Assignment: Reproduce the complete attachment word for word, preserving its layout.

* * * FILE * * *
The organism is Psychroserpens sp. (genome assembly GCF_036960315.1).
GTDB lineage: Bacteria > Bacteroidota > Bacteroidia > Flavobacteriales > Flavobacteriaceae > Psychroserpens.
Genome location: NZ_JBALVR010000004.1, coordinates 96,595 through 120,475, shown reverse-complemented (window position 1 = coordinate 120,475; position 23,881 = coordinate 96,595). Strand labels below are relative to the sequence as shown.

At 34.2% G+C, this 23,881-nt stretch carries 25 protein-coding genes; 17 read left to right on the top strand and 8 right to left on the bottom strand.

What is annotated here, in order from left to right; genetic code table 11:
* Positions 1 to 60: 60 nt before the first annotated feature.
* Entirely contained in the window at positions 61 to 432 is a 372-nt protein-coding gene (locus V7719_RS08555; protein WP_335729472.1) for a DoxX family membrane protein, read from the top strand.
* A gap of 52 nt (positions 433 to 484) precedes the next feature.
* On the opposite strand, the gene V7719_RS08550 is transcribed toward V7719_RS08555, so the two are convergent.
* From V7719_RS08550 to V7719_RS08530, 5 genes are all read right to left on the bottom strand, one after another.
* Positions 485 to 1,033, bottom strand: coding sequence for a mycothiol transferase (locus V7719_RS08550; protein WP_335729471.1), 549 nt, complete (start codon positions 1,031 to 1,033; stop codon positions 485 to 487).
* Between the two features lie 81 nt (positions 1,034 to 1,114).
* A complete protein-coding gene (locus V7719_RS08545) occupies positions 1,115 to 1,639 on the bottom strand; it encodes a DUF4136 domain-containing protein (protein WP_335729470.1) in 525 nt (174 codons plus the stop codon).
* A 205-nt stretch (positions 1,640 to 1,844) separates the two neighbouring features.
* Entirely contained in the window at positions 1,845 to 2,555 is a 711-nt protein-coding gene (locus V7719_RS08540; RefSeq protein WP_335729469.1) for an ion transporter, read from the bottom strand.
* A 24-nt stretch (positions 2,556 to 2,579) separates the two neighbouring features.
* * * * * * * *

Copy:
The organism is Psychroserpens sp. (genome assembly GCF_036960315.1).
GTDB lineage: Bacteria > Bacteroidota > Bacteroidia > Flavobacteriales > Flavobacteriaceae > Psychroserpens.
Genome location: NZ_JBALVR010000004.1, coordinates 96,595 through 120,475, shown reverse-complemented (window position 1 = coordinate 120,475; position 23,881 = coordinate 96,595). Strand labels below are relative to the sequence as shown.

At 34.2% G+C, this 23,881-nt stretch carries 25 protein-coding genes; 17 read left to right on the top strand and 8 right to left on the bottom strand.

What is annotated here, in order from left to right; genetic code table 11:
* Positions 1 to 60: 60 nt before the first annotated feature.
* Entirely contained in the window at positions 61 to 432 is a 372-nt protein-coding gene (locus V7719_RS08555; protein WP_335729472.1) for a DoxX family membrane protein, read from the top strand.
* A gap of 52 nt (positions 433 to 484) precedes the next feature.
* On the opposite strand, the gene V7719_RS08550 is transcribed toward V7719_RS08555, so the two are convergent.
* From V7719_RS08550 to V7719_RS08530, 5 genes are all read right to left on the bottom strand, one after another.
* Positions 485 to 1,033, bottom strand: coding sequence for a mycothiol transferase (locus V7719_RS08550; protein WP_335729471.1), 549 nt, complete (start codon positions 1,031 to 1,033; stop codon positions 485 to 487).
* Between the two features lie 81 nt (positions 1,034 to 1,114).
* A complete protein-coding gene (locus V7719_RS08545) occupies positions 1,115 to 1,639 on the bottom strand; it encodes a DUF4136 domain-containing protein (protein WP_335729470.1) in 525 nt (174 codons plus the stop codon).
* A 205-nt stretch (positions 1,640 to 1,844) separates the two neighbouring features.
* Entirely contained in the window at positions 1,845 to 2,555 is a 711-nt protein-coding gene (locus V7719_RS08540; RefSeq protein WP_335729469.1) for an ion transporter, read from the bottom strand.
* A 24-nt stretch (positions 2,556 to 2,579) separates the two neighbouring features.